In a recent blog post, I talked about 12 top reasons why your website might have low web traffic. Today I want to help you drive traffic to your website by solving each of those 12 issues.
1. Posting great content is a leading way to drive traffic to your website
I believe, and I’m sure many if not most experts would agree with me, that having great content on your website is the most important factor in ensuring you can successfully drive traffic to your website. It’s also vital if you want to keep visitors on your website, which is important because the longer they hang around, the more likely they will be to succumb to your marketing and make a purchase.
To stock your website with great content you should have a good mix of fantastic web pages. Each page must serve a clear purpose and fulfil that purpose with engaging written and visual content. If you can add audio into the mix too, that’s even better.
Many businesses also find it useful to have a blog. This isn’t mandatory but it makes things much easier. In order for your blog to be effective though, you must pack it full of awesome content on a regular basis. You don’t have to post every day or every week but you must post regularly and consistently. Once a month is a good way to go initially if you’re short on resources. If you’re considering starting a blog, this guide will help you make the final decision.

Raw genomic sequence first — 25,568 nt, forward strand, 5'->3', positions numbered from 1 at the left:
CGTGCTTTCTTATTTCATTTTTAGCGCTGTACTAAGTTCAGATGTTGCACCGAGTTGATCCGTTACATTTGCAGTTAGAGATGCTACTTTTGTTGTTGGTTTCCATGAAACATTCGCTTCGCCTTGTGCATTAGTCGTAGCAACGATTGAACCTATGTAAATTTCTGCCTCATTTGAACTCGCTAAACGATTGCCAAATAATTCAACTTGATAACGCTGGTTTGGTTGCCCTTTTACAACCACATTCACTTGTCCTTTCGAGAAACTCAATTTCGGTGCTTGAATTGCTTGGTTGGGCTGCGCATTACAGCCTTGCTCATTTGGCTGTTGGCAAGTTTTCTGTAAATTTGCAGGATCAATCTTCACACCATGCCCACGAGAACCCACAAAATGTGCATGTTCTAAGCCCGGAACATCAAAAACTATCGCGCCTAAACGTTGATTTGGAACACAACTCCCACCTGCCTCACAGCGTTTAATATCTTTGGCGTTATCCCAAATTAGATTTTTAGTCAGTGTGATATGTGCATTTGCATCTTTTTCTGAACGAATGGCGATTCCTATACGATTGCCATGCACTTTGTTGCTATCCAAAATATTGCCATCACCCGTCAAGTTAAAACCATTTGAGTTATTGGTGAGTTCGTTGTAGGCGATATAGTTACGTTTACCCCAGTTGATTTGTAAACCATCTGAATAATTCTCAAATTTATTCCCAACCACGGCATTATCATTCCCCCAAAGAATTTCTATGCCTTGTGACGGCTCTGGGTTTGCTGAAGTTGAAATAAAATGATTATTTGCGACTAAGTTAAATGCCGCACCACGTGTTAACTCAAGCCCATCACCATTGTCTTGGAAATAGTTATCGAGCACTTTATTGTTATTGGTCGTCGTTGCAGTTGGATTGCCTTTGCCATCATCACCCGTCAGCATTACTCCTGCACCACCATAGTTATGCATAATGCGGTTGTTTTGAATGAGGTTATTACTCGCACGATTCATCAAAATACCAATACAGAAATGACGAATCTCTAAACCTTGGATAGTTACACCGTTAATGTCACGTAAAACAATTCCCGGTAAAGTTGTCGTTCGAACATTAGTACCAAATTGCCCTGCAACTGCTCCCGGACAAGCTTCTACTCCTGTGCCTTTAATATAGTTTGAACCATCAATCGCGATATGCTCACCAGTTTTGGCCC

If you’re ready to commit to delivering great content to your customers you need to decide whether you will write your own content or pay someone (ideally an expert) to do it for you. If you’re writing your own content, here’s a great step-by-step guide to writing awesome blog posts.
2. Keeping information current is vital
Great content might be the most important thing when it comes to driving traffic to your website, but it’s not the only important thing. Your content must also be current. Search engines prioritise recent content in their ranking algorithms because they assume recent content is going to be more relevant to users’ interests. And as I said in my previous blog post, getting on the good side of search engines is paramount if you want to drive traffic to your website.